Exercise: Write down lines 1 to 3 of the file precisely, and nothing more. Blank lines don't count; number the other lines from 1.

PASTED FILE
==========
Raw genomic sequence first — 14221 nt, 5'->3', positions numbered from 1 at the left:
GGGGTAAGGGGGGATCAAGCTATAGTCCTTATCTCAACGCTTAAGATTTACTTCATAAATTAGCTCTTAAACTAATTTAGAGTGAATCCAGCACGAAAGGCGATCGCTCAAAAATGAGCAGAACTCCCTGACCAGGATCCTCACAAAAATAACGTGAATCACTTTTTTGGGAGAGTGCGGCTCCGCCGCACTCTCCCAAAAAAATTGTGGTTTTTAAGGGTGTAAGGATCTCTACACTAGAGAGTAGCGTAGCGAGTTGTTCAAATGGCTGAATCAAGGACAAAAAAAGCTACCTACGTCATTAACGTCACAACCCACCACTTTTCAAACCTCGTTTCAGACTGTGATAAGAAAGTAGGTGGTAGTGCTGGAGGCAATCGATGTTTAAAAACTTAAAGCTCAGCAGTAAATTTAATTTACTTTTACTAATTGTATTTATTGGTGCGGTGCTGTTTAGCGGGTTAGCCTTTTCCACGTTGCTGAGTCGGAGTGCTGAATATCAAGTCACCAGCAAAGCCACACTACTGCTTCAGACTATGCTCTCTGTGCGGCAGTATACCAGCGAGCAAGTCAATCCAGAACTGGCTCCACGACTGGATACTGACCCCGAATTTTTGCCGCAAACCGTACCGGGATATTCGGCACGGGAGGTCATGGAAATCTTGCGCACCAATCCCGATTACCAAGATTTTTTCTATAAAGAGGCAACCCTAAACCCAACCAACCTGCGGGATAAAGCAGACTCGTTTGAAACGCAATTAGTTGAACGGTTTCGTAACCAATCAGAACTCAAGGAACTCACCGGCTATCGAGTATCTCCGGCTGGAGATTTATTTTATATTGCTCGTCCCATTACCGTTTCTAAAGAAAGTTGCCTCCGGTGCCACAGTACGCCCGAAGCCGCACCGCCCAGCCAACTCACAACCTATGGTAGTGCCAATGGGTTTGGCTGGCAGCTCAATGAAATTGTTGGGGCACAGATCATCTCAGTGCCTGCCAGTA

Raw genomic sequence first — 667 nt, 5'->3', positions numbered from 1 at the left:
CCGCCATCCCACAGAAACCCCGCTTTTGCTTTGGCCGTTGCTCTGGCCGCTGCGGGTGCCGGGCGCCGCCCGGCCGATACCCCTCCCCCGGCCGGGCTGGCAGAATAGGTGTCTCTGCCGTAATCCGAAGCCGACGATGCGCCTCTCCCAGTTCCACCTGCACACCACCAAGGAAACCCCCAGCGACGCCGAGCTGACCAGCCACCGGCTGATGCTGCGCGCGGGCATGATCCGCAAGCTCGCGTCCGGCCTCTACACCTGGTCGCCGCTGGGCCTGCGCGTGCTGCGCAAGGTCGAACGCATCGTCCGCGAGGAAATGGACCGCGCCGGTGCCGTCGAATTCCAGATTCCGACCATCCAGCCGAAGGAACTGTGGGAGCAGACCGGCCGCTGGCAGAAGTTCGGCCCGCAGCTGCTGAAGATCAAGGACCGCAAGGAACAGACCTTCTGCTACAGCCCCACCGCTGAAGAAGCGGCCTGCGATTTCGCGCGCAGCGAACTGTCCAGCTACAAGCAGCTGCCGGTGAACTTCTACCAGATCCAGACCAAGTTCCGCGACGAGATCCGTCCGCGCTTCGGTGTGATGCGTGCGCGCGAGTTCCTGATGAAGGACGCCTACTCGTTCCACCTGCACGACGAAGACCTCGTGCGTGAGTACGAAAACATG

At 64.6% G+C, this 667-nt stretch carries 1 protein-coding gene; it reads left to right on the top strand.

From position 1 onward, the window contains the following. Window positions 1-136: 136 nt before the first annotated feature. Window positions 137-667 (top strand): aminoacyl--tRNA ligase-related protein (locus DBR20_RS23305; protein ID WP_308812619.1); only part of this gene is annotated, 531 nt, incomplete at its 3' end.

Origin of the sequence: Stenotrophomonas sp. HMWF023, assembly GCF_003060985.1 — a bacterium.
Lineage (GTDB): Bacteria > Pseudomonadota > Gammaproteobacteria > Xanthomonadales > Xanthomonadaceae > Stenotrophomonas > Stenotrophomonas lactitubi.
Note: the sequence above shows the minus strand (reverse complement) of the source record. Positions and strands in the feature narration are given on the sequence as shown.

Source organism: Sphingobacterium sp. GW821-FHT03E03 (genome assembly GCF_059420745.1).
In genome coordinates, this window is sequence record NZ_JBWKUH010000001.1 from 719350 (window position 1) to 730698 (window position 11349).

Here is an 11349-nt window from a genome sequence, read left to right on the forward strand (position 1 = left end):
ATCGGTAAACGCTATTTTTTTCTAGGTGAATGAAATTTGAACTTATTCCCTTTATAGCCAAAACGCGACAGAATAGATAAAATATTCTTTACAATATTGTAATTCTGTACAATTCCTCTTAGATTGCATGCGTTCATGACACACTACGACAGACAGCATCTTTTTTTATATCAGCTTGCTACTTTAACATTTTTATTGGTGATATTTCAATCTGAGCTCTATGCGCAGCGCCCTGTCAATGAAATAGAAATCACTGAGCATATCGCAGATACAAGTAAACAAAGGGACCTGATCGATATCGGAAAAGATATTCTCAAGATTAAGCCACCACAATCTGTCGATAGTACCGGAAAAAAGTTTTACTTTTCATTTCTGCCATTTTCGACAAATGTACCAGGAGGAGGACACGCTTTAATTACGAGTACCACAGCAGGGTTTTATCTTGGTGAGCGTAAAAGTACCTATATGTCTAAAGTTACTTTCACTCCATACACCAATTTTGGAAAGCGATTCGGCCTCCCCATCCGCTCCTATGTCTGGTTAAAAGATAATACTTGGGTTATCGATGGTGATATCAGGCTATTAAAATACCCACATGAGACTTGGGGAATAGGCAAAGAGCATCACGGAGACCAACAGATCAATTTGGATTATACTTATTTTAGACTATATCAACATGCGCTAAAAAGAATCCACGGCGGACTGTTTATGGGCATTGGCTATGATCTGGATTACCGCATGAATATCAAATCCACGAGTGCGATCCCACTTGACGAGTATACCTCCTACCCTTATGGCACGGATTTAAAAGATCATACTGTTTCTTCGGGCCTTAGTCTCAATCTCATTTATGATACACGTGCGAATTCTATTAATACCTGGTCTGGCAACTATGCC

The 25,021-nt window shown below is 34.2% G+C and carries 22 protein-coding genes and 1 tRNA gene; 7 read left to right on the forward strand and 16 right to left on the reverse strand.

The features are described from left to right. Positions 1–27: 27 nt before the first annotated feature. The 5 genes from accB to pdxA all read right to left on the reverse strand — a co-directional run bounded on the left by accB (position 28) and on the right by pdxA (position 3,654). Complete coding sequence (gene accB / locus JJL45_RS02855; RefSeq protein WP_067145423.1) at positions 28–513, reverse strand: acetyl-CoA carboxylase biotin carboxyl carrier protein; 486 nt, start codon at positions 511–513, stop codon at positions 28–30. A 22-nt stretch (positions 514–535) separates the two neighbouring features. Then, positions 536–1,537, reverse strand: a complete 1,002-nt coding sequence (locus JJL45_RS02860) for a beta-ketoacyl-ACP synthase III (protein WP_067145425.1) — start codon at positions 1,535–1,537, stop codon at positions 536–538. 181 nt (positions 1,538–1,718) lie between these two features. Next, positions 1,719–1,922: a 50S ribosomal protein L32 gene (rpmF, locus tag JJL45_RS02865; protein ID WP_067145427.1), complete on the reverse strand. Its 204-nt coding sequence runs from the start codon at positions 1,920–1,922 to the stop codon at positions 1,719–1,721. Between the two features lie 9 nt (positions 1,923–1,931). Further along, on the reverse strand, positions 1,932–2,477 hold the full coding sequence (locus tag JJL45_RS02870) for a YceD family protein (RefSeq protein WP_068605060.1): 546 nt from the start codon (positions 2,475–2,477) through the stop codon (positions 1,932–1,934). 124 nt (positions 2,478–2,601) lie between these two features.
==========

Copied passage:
Raw genomic sequence first — 14221 nt, 5'->3', positions numbered from 1 at the left:
GGGGTAAGGGGGGATCAAGCTATAGTCCTTATCTCAACGCTTAAGATTTACTTCATAAATTAGCTCTTAAACTAATTTAGAGTGAATCCAGCACGAAAGGCGATCGCTCAAAAATGAGCAGAACTCCCTGACCAGGATCCTCACAAAAATAACGTGAATCACTTTTTTGGGAGAGTGCGGCTCCGCCGCACTCTCCCAAAAAAATTGTGGTTTTTAAGGGTGTAAGGATCTCTACACTAGAGAGTAGCGTAGCGAGTTGTTCAAATGGCTGAATCAAGGACAAAAAAAGCTACCTACGTCATTAACGTCACAACCCACCACTTTTCAAACCTCGTTTCAGACTGTGATAAGAAAGTAGGTGGTAGTGCTGGAGGCAATCGATGTTTAAAAACTTAAAGCTCAGCAGTAAATTTAATTTACTTTTACTAATTGTATTTATTGGTGCGGTGCTGTTTAGCGGGTTAGCCTTTTCCACGTTGCTGAGTCGGAGTGCTGAATATCAAGTCACCAGCAAAGCCACACTACTGCTTCAGACTATGCTCTCTGTGCGGCAGTATACCAGCGAGCAAGTCAATCCAGAACTGGCTCCACGACTGGATACTGACCCCGAATTTTTGCCGCAAACCGTACCGGGATATTCGGCACGGGAGGTCATGGAAATCTTGCGCACCAATCCCGATTACCAAGATTTTTTCTATAAAGAGGCAACCCTAAACCCAACCAACCTGCGGGATAAAGCAGACTCGTTTGAAACGCAATTAGTTGAACGGTTTCGTAACCAATCAGAACTCAAGGAACTCACCGGCTATCGAGTATCTCCGGCTGGAGATTTATTTTATATTGCTCGTCCCATTACCGTTTCTAAAGAAAGTTGCCTCCGGTGCCACAGTACGCCCGAAGCCGCACCGCCCAGCCAACTCACAACCTATGGTAGTGCCAATGGGTTTGGCTGGCAGCTCAATGAAATTGTTGGGGCACAGATCATCTCAGTGCCTGCCAGTA

Raw genomic sequence first — 667 nt, 5'->3', positions numbered from 1 at the left: